Remember when a cloud was just a puff of white or gray in the sky? A file was made of paper? Security required a locking cabinet and a key? It’s hard to overemphasize just how much modern workplaces have been transformed by technology over the past three decades. Today, clouds are a trendy online tool, security requires complex rules and the systems that companies use to generate new leads are undergoing a revolution.
The Vancouver Business Journal asked local high-tech experts to weigh in on the top trends tech that businesses should be aware of in 2015. Here’s what we learned about the latest in high-tech innovation in the workplace.
Staying secure on the cloud
No matter how you define it, however, CenturyLink Chief Innovation Officer Lucas Carlson says the cloud continues to become ever-more important.
“What we are going to continue to see, especially for small and medium-sized businesses, is a drive toward automation,” Carlson says. Early adopters are already using Dropbox, Evernote and other popular cloud-based tools, which can eliminate the need for paper files and make it easier to track and share documents both internally and with customers.
“Now even technology laggards, who may be scared of trying new things, are moving into more automated cloud-based software-as-a-service solutions,” Carlson says.
But, as hacking scandals at Sony and major retailers continue to win headlines, he warns business owners new to cloud-based services that security precautions are crucial.
“The number of small business owners who use the same password for everything – and probably an easy one to guess – is over 99 percent,” he says.
Carlson recommends that companies adopt password manager tools, which automatically generate hard-to-crack passwords, then remember the passwords for you. “These tools stop phishing attacks and stop password attacks,” he says.
New algorithms for marketing
The art of search-engine optimization continues to grow ever-more complex, says Kevin Getch, president of Vancouver-based digital marketing firm Webfor.
“It used to be that Google would look at all the keywords on the page,” Getch says. If someone was searching for a specific word and that word was present, the website would appear in the results. If the word was not present, the site would not appear.
All told, Google made more than 600 changes to its search-engine algorithm last year, however. The search-engine giant has improved its “natural language processing” abilities.
The result: “Google can process language and understand what you’re looking for. So if you do a search for the Statue of Liberty, and then the next search you do is, ‘How tall is it?’ Google knows you’re asking about the Statue of Liberty when you say ‘it,’” Getch says.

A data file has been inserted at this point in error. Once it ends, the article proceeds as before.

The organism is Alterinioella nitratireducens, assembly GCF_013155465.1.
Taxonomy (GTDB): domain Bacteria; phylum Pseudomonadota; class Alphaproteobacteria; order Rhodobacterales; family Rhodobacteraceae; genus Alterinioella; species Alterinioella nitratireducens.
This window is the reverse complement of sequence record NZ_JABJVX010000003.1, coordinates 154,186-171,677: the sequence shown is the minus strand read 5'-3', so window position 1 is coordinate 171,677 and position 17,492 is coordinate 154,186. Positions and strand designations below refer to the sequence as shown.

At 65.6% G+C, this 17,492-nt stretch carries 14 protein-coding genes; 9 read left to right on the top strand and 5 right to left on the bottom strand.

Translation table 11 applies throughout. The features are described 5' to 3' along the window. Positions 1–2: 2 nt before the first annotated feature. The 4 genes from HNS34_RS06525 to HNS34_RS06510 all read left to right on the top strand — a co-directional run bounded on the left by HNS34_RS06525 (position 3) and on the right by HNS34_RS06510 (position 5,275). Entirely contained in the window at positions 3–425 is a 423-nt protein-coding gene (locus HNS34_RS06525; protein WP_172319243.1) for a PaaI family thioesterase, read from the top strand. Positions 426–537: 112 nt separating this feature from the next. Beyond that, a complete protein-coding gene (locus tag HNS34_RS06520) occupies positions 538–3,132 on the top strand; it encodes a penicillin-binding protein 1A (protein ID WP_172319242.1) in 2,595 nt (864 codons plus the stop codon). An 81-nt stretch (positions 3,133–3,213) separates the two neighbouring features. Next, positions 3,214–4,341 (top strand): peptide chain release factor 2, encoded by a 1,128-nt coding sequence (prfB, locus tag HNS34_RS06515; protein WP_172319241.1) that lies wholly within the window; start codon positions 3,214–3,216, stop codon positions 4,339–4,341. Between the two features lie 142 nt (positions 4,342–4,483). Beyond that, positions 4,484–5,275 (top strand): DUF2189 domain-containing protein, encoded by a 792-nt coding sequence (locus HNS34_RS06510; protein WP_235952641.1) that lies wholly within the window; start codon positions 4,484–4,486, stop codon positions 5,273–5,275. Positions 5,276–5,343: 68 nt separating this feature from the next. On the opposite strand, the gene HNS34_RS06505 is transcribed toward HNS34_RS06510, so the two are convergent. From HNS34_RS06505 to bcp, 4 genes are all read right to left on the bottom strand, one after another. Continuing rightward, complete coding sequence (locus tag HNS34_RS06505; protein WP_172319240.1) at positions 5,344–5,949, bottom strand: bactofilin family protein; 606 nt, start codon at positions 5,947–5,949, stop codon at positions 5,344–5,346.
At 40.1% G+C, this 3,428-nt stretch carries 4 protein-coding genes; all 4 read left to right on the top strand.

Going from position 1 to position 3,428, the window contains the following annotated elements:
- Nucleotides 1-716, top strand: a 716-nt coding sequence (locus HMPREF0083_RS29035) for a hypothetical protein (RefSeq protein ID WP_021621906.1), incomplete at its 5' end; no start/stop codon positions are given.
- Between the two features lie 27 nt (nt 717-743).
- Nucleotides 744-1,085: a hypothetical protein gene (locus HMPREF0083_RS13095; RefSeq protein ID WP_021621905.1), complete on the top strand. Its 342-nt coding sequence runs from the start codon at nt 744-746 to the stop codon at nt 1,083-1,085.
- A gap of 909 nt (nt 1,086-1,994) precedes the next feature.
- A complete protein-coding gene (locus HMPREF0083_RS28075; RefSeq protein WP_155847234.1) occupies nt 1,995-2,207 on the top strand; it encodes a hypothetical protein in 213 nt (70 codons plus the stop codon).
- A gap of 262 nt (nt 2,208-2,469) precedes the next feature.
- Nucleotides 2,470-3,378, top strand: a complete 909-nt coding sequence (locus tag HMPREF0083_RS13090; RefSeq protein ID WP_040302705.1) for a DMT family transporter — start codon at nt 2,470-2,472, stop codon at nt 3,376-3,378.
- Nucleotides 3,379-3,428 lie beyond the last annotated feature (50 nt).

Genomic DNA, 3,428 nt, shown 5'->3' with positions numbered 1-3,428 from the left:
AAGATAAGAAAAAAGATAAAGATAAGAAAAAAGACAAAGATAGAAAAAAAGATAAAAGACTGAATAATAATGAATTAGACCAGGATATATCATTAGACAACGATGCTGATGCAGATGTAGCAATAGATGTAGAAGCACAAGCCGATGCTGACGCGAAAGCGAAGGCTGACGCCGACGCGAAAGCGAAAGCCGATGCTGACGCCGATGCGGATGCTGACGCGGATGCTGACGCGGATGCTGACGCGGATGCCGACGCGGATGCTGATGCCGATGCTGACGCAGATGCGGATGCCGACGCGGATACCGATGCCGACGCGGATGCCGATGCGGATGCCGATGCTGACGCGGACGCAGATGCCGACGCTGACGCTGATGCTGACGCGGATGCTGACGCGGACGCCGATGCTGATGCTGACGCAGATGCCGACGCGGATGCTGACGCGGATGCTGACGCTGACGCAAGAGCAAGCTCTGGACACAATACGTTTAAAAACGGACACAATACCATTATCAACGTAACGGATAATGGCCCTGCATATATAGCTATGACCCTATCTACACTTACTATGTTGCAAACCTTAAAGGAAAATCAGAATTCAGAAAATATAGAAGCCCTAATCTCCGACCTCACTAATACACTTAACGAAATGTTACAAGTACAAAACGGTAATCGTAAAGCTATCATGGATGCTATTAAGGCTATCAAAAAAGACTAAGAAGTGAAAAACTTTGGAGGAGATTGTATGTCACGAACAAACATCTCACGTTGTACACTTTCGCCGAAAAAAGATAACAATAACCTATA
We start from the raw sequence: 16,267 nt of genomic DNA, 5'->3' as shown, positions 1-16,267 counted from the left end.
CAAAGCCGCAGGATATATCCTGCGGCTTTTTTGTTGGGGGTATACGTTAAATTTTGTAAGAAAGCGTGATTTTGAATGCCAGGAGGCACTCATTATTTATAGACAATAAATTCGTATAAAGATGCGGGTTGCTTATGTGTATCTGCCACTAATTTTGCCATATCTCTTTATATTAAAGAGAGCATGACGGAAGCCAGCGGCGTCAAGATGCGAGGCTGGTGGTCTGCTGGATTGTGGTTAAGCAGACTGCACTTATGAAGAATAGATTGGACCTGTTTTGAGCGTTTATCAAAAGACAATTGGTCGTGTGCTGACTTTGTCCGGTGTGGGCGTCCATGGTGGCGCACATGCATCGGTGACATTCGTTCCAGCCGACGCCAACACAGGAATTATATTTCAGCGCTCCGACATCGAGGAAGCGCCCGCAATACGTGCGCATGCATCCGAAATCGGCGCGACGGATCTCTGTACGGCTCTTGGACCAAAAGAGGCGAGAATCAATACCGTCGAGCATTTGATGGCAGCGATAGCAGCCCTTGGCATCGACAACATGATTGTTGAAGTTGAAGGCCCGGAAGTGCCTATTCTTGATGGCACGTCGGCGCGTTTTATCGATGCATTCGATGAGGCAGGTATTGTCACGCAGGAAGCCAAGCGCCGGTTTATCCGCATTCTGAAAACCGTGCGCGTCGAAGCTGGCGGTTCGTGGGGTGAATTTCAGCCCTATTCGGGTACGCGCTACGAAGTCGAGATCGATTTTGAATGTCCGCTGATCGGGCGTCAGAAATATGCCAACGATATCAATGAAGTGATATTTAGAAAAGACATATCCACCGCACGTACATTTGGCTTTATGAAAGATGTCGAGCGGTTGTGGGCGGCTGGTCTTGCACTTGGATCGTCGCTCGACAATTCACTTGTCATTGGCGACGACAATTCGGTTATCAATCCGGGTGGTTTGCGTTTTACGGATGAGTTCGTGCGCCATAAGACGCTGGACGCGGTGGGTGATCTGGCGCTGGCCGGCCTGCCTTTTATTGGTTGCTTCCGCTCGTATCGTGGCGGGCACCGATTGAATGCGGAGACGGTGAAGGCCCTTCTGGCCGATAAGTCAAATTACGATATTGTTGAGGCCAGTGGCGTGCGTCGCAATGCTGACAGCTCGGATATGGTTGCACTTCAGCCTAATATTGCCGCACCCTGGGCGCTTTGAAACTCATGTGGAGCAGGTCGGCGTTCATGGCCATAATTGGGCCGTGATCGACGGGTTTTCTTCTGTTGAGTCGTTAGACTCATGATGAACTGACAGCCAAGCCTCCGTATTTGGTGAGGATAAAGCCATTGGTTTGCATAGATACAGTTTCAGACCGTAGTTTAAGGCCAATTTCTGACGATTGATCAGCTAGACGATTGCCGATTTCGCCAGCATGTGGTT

Google has also grown better at recognizing the quality of writing on a website, which means that cheaply-produced content does not rank as highly as well-thought out and helpful articles.
The changes at Google have created both challenges for marketers, and also new opportunities for targeted advertising.
“It’s widely understood that on Facebook, you can target people who are interested in your specific product and who live in your specific area,” Getch says. “But your average business owner doesn’t understand that you can do that on search engines.”
Using big data to generate targeted – and timely – leads
Lead generation has always been a challenge in the world of business-to-business sales. A decade ago, sales professionals had to rely on networking events and a well-developed Rolodex to identify who they should approach about their companies’ latest products.
But big data is revolutionizing how companies identify sales leads, says Henry Schuck, CEO of Vancouver-based DiscoverOrg, which recently introduced a service called Opportunity Alerts after a year of development work.
Schuck offers this hypothetical example: What if a business wants to sell its flash storage tools to Nike? In the past, a sales rep would cold call Nike and hope to reach the right person at the right time. Today, the business might instead develop a white paper that provides cutting-edge research into flash storage, and then wait.
Online tracking tools will create an alert when anyone within Nike access the white paper. Other tools identify the five or six employees most likely to be involved in buying flash storage, so sales reps can reach out to the right people just as they are preparing to make a decision, Schuck says.
“We’ve heard about big data for a long time,” Schuck says. “Now we can use it to get up-to-the-minute information on what companies are buying, and when.”
Tools to tie everything together
With more and more high-tech tools to juggle, Carlson at CenturyLink says that 2015 may be the year when businesses demand better integrated services.
“Technology provides some of the largest opportunities, and one of the biggest headaches,” he says. “It seems like there are 12 services for every one thing I want to do? How do I connect it all together?”
Among CenturyLink’s clients, the medium and large companies that run servers in a physical location, and that also pay for cloud-based servers, can expect to see a change.
“A lot of the time, those systems are separate, you have to talk to separate people, call different phone numbers, work with different vendors when something goes wrong,” Carlson says. “We now have networks that can tie together a number of software-as-solution services, infrastructure and security solutions, linking groups and technologies that have not been linked before.”
Though CenturyLink is largely focused on the hardware side of things, Carlson says software providers are also aware of the need to integrate and simplify. For example, point-of-sale systems used by sales reps are increasingly able to integrate with lead-generation tools.
“Companies that help you connect different services and pieces together are going to be a big trend in 2015,” he says.